Richmond County tree lights up Boston

Tree-lighting ceremony highlights Celtic Colours

The 45-foot white spruce tree from Grand Anse, donated by Heather and Tony Sampson of Dundee, is dedicated to health care workers.

HALIFAX: Nova Scotians and Bostonians excitedly awaited the virtual lighting of the Tree for Boston which took place on December 3, on the Boston Common.

The 45-foot white spruce tree from Grand Anse, Richmond County, is dedicated to health care workers, honouring Boston’s response after the Halifax Explosion in 1917 and those working the COVID-19 pandemic frontlines today.

Heather and Tony Sampson, who live in Dundee, donated this year’s tree.

“We are pleased to continue the tradition of friendship, gratitude and celebration with the people of Boston, especially during these challenging times,” said Premier Stephen McNeil. “Nova Scotia will never forget the support provided in our time of need.”

The one-hour, virtual tree-lighting ceremony was broadcast on the WCVB Channel 5 Boston. The broadcast reached an audience of more than 200,000 viewers

It highlighted the Celtic Colours International Festival featuring performances by the Barra MacNeils, and Sarah and Elizabeth MacInnis, with Jenny MacKenzie.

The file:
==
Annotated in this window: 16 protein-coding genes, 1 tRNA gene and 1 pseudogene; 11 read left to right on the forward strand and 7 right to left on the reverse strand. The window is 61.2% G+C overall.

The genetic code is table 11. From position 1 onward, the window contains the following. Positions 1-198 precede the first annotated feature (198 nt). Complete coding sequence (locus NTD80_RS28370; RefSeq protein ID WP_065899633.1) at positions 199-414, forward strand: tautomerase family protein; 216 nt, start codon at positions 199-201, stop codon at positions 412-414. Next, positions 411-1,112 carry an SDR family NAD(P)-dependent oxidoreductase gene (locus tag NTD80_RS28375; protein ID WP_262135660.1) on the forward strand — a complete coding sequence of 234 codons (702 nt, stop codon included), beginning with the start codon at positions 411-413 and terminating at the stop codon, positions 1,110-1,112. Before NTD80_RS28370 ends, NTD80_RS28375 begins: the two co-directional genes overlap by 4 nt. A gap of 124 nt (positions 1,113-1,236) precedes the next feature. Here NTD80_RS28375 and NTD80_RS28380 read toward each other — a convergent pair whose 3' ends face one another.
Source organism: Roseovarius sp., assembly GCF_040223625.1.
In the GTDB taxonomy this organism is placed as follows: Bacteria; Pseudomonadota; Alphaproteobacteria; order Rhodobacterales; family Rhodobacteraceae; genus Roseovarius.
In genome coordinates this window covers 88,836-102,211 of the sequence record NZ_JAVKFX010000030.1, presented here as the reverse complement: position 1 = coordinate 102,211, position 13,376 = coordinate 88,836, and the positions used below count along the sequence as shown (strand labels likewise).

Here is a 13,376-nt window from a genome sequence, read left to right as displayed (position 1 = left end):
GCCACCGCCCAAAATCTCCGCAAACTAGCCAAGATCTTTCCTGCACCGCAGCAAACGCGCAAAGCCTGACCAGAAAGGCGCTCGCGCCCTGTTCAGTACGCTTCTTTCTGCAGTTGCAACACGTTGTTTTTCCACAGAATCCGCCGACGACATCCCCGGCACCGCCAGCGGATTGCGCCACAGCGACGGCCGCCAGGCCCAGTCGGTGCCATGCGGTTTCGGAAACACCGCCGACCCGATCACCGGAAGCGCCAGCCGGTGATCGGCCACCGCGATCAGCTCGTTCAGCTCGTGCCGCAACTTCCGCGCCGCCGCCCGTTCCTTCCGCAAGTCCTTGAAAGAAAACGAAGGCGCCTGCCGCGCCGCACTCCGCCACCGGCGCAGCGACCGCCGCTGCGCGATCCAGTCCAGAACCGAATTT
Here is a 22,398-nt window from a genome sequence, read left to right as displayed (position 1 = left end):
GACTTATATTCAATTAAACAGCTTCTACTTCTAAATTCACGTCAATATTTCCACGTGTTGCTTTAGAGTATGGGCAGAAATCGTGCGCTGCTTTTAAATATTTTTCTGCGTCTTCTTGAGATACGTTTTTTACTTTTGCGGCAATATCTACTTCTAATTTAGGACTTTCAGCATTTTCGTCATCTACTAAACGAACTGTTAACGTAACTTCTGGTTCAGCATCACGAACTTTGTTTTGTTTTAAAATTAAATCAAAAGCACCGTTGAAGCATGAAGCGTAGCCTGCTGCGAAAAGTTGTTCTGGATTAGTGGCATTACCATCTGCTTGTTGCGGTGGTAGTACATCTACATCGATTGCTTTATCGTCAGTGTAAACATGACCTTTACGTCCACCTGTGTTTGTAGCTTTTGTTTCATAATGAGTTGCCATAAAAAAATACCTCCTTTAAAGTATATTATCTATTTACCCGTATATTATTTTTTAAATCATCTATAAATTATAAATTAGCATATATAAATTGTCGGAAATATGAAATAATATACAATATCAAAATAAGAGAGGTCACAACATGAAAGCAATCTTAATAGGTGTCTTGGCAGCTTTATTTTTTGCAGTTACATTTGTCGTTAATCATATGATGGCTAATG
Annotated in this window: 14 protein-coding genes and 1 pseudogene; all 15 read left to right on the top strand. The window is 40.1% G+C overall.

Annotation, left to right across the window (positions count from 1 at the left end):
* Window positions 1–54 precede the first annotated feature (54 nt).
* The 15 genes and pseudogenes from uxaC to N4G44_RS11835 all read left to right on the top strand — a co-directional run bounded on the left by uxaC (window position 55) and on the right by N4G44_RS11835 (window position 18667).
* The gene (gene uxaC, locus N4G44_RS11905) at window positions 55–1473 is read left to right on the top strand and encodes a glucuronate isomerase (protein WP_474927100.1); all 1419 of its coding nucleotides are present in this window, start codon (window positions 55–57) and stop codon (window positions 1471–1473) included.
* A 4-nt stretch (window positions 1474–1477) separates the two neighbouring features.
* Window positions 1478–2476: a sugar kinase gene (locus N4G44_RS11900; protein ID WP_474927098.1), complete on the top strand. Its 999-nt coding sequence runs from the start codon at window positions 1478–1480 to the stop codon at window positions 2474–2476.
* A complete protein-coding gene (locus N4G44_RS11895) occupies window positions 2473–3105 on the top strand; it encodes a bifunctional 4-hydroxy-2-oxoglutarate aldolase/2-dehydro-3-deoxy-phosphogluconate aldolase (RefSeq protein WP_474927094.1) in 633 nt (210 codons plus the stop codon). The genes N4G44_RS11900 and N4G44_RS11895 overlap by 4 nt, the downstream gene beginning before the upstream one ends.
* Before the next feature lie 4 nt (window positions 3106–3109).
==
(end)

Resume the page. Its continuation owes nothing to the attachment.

“We are pleased that the Celtic Colours International Festival has been provided the opportunity to be part of this important event for the City of Boston,” said Mike MacSween, executive director, Celtic Colours International Festival. “We hope our talented musicians will help you get into the holiday spirit. We also hope to have many of our Boston friends join us on Cape Breton Island for the festival when it is safe.”

Other artists include Nicholas Christopher, Maestro Keith Lockhart and the Boston Pops Orchestra, the Boston Gay Men’s Chorus, and multiple Grammy Award winner Shaggy.

“This year’s celebration is once again a reminder of the importance of working together,” Marty Walsh, mayor of Boston said. “As Boston helped Nova Scotia in 1917, the city and our residents must partner to keep each other safe and healthy from the COVID-19 pandemic. I want to thank Nova Scotia for the Boston Common Christmas tree and I am grateful we are still able to celebrate the holiday season virtually.”

The year marks the 103rd anniversary of the Halifax Explosion. The explosion occurred on December 6, 1917 when the Norwegian vessel SS Imo collided with the SS Mont-Blanc, a French cargo ship laden with high explosives in the Halifax Harbour. Approximately 2,000 people were killed and 9,000 more were injured as a result of the explosion.